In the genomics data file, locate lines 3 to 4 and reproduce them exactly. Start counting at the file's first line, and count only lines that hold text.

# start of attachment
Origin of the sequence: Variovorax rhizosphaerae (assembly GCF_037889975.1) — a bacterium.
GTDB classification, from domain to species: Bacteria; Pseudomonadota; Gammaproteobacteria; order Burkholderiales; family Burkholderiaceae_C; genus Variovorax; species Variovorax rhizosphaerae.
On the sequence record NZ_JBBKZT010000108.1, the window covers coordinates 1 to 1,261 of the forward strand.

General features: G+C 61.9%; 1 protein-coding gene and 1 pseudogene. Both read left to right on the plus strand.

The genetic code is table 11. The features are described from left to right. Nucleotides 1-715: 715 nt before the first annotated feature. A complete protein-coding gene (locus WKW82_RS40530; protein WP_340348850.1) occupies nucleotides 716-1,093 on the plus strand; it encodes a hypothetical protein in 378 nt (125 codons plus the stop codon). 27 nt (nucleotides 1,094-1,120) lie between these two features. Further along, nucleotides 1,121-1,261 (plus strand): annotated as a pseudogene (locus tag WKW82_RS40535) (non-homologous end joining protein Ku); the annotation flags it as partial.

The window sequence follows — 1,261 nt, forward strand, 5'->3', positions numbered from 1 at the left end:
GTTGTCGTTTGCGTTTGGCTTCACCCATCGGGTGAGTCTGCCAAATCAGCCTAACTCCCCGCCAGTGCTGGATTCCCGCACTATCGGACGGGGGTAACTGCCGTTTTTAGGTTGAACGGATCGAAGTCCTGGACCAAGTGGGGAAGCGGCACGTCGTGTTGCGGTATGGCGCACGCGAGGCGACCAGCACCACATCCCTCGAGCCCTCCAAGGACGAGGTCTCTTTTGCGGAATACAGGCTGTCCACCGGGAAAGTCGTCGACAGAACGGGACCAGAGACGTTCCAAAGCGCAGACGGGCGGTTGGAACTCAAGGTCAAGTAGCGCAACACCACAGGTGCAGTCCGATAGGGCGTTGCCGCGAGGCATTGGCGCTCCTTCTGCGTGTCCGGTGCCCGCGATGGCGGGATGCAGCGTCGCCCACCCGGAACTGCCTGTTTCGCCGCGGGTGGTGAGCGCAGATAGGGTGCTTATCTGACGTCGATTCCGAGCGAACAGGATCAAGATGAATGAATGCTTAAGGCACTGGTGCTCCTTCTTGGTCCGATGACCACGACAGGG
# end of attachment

On the sequence record NZ_JBBKZT010000108.1, the window covers coordinates 1 to 1,261 of the forward strand.

General features: G+C 61.9%; 1 protein-coding gene and 1 pseudogene. Both read left to right on the plus strand.